Closed Sea

From the Manasquan to the Mullica
A History of Barnegat Bay

By Kent Mountford

It is a masterful guide, before its time in
many ways.”

— Kirk Moore, Asbury Park Press

6" x 9"
207 pp., 26 illustrations
ISBN 0-945582-84-6
From Chapter One:

They Led the Way

It was, perhaps, a morning in August, the year, AD 1011. The shoals off Barnegat were calm at slack tide, brushed only by the catspaws of an indefinite morning breeze. Eastward, resting on the sea, was the long dragon-ship of Thorfinn Karlsefni. Her ornate sail panting slowly in the calm heat, she lay waiting for a south wind to bear her up the coast.

Hauk Book, from the many volumes of Norse sagas, tells us that Karlsefni, having spent the previous winter in the sheltered Hudson River — which on discovering he called Straumfiord — set out with the coming of April and worked southward with two or three of his ships. Here his party entered Chesapeake Bay, naming part of it H’op and remaining a time in that land. Towards August, Thorfinn coasted northward, born close inshore by the prevailing southerlies.

It was against the true Viking code to ignore any sizeable break in a coastline, so it is probable that Karlsefni entered our coast at least in the Delaware. It would also be convenient to hypothesize his landing at either Egg Harbor or Barnegat, but since this would be merely hypothesis, let it suffice that he was probably the first white European to see New Jersey.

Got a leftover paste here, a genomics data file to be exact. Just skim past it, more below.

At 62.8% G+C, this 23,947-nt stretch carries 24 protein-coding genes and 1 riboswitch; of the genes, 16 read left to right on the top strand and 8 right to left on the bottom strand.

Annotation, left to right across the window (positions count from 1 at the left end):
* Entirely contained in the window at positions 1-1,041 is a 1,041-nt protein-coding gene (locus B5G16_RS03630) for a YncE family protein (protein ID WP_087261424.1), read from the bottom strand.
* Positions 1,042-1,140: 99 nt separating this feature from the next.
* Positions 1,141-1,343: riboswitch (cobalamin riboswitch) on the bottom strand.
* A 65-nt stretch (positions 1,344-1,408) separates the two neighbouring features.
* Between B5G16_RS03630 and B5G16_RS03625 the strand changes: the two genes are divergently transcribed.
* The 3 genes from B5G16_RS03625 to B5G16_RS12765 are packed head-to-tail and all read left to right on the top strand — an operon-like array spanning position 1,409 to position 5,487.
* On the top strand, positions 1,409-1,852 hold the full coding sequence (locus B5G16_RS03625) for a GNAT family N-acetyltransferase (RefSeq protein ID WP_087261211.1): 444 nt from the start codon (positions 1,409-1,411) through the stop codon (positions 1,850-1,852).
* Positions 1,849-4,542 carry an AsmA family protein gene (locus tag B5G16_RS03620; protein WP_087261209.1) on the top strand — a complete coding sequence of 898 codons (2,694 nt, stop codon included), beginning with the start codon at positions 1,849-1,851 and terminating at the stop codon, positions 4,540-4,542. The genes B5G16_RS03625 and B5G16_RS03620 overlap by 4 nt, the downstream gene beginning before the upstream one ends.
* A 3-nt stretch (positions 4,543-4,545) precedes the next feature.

From Chapter Eleven:

Rails and Resorts

So it went, product of many motives: religious, medical, economic, and the beaches changed. Where solemn, round dunes once shouldered alone against the sea, a hundred thousand lights run a gamut of honky-tonk from one end to the other. Alas, for the social critic, there remain only a few islands of the primeval and all too many of the old ways are lost.

We shall omit the morbid tale of the sprawl which followed World War II. A fungus of housing developments has virtually encrusted the sea-beaches. They serve, no doubt, the wishes of a mass population flux to the shore, bringing accommodations there within reach of those who would otherwise be unable to afford them. Yet, on the Island Beach peninsula, hundreds of tiny cubes march in ordered monotony across miles of broiling naked gravel. There was so little of the beautiful coastline to begin with, why could it not have been utilized with intelligence and imagination?
Even the silent marshes are being pumped over with shaky footings of sand and mud for development…

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